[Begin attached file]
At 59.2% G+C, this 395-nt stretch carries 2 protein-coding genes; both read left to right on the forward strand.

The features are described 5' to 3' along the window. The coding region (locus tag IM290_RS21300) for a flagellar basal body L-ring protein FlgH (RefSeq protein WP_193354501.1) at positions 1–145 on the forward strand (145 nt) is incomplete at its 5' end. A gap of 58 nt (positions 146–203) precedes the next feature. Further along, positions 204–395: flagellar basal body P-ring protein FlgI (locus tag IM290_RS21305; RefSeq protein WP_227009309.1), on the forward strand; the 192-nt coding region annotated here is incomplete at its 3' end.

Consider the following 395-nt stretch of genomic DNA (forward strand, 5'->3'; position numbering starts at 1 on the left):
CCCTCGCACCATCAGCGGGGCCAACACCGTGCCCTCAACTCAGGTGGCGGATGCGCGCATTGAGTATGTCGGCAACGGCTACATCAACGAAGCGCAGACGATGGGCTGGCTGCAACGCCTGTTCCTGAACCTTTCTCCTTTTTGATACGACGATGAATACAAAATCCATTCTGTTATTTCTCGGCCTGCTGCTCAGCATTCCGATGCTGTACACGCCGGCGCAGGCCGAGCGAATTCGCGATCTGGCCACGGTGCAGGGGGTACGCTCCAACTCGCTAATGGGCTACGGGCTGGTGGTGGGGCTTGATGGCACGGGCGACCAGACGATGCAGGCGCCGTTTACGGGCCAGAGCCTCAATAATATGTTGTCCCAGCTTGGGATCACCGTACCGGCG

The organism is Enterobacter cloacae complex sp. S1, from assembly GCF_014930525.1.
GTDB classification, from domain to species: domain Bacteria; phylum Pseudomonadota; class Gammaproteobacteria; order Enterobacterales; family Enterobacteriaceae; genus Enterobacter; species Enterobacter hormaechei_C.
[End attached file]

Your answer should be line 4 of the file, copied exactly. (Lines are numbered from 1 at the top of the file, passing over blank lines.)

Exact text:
CCCTCGCACCATCAGCGGGGCCAACACCGTGCCCTCAACTCAGGTGGCGGATGCGCGCATTGAGTATGTCGGCAACGGCTACATCAACGAAGCGCAGACGATGGGCTGGCTGCAACGCCTGTTCCTGAACCTTTCTCCTTTTTGATACGACGATGAATACAAAATCCATTCTGTTATTTCTCGGCCTGCTGCTCAGCATTCCGATGCTGTACACGCCGGCGCAGGCCGAGCGAATTCGCGATCTGGCCACGGTGCAGGGGGTACGCTCCAACTCGCTAATGGGCTACGGGCTGGTGGTGGGGCTTGATGGCACGGGCGACCAGACGATGCAGGCGCCGTTTACGGGCCAGAGCCTCAATAATATGTTGTCCCAGCTTGGGATCACCGTACCGGCG